Adirondack Regional Airport terminal building, 22 January, 2012. Tickets for a 1954 Colonial Airlines flight to New York. Note the $18.90 round-trip fare. 1942 Saranac Lake Airport advertisement, Tupper Lake Free Press and Herald, October 22, 1942 The Adirondack Regional Airport, also known as the Saranac Lake Regional Airport is located in Lake Clear, New York. It opened in 1942.

The airport is an official weather reporting station. As it is also at the bottom of a topographic bowl in a region known for cold temperatures, it frequently reports very cold temperatures, that are reported as being from Saranac Lake. These facts are responsible for Saranac Lake being listed among the ten locales most frequently reporting the lowest temperature in the contiguous United States. 1


Adirondack Daily Enterprise, October 24, 2020

by Howard Riley, from the Enterprise, February 25, 1941

. . . Andy Fortune was a leader in establishing the Adirondack Airport at Lake Clear.

Sometime in the late 1930s, Fortune and Lee J. Gladd went to Plattsburgh where their Saranac Flying Club had purchased a new, 65-horsepower Aeronica airplane for $1,750. Fortune flew it back here and landed in a field across from Major Dawson's Bar and Restaurant in Lake Clear.

He was a pilot, a WWII veteran, and after the war he was company commander of Headquarters Company, 2nd Battalion, 105th Infantry Regiment, 27th Division of the United States National Guard when about a dozen of us 17-year-old high school boys joined up in 1947; I served until 1956. . . . 

 

Adirondack Daily Enterprise, June 10, 2017

by Howard Riley, from the Enterprise, April 9, 1941

Formation of a Flying Club by Saranac Lake aviation enthusiasts was announced today by Andrew J. Fortune, founder of the new organization. . . . 

The main purpose of the club will be to give its members flight training at a reasonable cost, according to Fortune. He believes there is sufficient interest in flying among local residents to develop a group that could buy its own plane and build a sea plane base on Lake Flower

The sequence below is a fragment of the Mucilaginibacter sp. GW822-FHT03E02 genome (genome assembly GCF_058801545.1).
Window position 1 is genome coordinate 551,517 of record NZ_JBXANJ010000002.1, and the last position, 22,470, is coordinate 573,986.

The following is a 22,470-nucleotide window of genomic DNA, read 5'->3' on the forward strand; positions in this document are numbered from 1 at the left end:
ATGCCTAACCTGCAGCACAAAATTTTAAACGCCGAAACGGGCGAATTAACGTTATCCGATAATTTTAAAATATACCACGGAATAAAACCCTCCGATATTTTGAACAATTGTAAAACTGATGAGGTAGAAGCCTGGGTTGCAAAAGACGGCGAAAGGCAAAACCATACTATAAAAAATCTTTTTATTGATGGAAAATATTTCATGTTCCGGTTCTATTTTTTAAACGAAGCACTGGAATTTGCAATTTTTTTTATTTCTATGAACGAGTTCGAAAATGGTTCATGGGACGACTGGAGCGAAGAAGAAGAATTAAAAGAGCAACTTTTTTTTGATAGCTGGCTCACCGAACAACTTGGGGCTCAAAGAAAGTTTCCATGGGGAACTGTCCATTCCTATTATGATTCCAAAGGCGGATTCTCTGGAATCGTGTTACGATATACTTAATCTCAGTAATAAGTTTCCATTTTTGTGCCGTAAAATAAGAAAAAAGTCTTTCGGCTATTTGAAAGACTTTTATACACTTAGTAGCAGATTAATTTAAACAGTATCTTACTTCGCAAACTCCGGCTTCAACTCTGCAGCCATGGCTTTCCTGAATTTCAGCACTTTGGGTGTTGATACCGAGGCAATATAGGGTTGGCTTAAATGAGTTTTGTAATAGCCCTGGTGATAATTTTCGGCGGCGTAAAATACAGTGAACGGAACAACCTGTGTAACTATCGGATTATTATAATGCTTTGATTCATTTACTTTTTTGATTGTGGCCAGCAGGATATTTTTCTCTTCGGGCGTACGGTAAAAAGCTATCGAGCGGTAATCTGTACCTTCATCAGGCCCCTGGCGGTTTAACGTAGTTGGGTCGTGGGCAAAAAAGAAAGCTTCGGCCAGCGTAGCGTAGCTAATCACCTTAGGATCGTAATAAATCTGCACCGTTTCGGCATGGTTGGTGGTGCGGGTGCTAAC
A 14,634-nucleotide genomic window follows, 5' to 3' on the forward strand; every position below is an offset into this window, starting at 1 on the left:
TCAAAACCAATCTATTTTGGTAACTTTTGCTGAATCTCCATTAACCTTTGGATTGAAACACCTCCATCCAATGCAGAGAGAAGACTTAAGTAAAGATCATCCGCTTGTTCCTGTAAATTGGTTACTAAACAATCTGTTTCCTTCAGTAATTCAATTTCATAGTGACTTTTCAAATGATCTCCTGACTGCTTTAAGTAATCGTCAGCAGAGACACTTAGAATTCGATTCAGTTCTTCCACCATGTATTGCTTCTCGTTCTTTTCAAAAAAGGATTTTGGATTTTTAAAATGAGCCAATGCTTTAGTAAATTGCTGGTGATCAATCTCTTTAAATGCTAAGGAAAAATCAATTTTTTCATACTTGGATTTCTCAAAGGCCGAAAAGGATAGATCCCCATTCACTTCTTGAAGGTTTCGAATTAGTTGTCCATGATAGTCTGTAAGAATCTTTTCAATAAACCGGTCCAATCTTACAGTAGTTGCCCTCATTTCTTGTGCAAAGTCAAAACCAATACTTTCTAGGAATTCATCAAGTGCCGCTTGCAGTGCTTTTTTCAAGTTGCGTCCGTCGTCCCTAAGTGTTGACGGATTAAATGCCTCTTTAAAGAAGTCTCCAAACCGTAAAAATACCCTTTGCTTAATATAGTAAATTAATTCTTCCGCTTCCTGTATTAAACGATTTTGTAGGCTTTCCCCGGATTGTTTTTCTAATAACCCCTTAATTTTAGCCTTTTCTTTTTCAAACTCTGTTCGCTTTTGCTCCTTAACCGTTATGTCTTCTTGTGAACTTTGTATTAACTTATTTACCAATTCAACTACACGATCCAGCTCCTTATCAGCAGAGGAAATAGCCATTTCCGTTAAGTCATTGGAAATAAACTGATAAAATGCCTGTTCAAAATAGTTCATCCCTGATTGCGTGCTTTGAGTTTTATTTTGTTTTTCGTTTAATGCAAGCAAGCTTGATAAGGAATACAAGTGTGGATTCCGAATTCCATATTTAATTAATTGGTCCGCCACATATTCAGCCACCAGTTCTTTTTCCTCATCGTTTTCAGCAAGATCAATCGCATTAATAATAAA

One of the first steps to be taken by the club will be the purchase of property on the lake  for a base, a project that Fortune told Rotary and Kiwanis members, will put Saranac Lake on the aviation map.

Ways of getting the club into action and of contacting those interested were also discussed at the first meeting on Monday night by Frank J. MahoneyCharles KeoughTuffield LatourGeorge Stearns and Fortune.

 

Adirondack Daily Enterprise, July 7, 2007

by Howard Riley, from the Enterprise Weekender, 1979, written by Alice Wareham

Lee J. Gladd, a pioneer in private plane ownership, today ruminates on the dynamic development of the air travel which helped, then killed, the family business.

Gladd had his first taste of air travel in the 1930's when the newly-formed Saranac Lake Flying Club decided to purchase a plane. Its members turned to Gladd Brothers (who owned the Ford agency) and the local business firm, versed in unusual requests from wealthy campers, obtained one.

Airports in the 1930's were informal, often consisting of the smoothest hayfield in the area graced with a windsock on a pole and possibly a wooden shed to hold a plane or two.

The now-senior Andres Fortune and Gladd traveled to Plattsburgh where the new $1,750, 65-h.p. Aeronica had been delivered to a field next to the Diamond Match Company. With Fortune at the controls they flew back to the Lake Placid Airport. 

Several days later Fortune flew the plane into the local airport, then located opposite Major Dawson's Restaurant at Saranac Inn on "Saranac Lake Aviation Day" and the new flying machine was christened the "Miss Saranac." Dorothy Gladd received the first official ride.

The experience convinced Gladd that planes were here to stay. He promptly bought himself one and learned to fly, though for him it was not the glamorous sport it was for others. "It was the mechanical side which interested me," he explains, "not riding around."

Alice goes on to write a history of the Gladd Brothers (including Millard and Richard) in business, in another couple of thousand words, which paralleled the growth of the Saranac Lake region during the pre- and post-WWII years. 

 

Adirondack Daily Enterprise, July 9, 1999

A timeline history of the Adirondack Regional Airport

By DEBORAH J. DONALDSON

Enterprise Correspondent

The Adirondack Regional Airport has come a long way since 1943. That is when the first runways were built by the US Army Corp of Engineers with the contracting company being only construction co.

It was to be used for the military during WWII. But was never used for that. At that time there were two runways built, making a triangle. In the late 1940's a third runway was added. All three runways were 4000 feet long. The land had been donated by Paul Smith's College.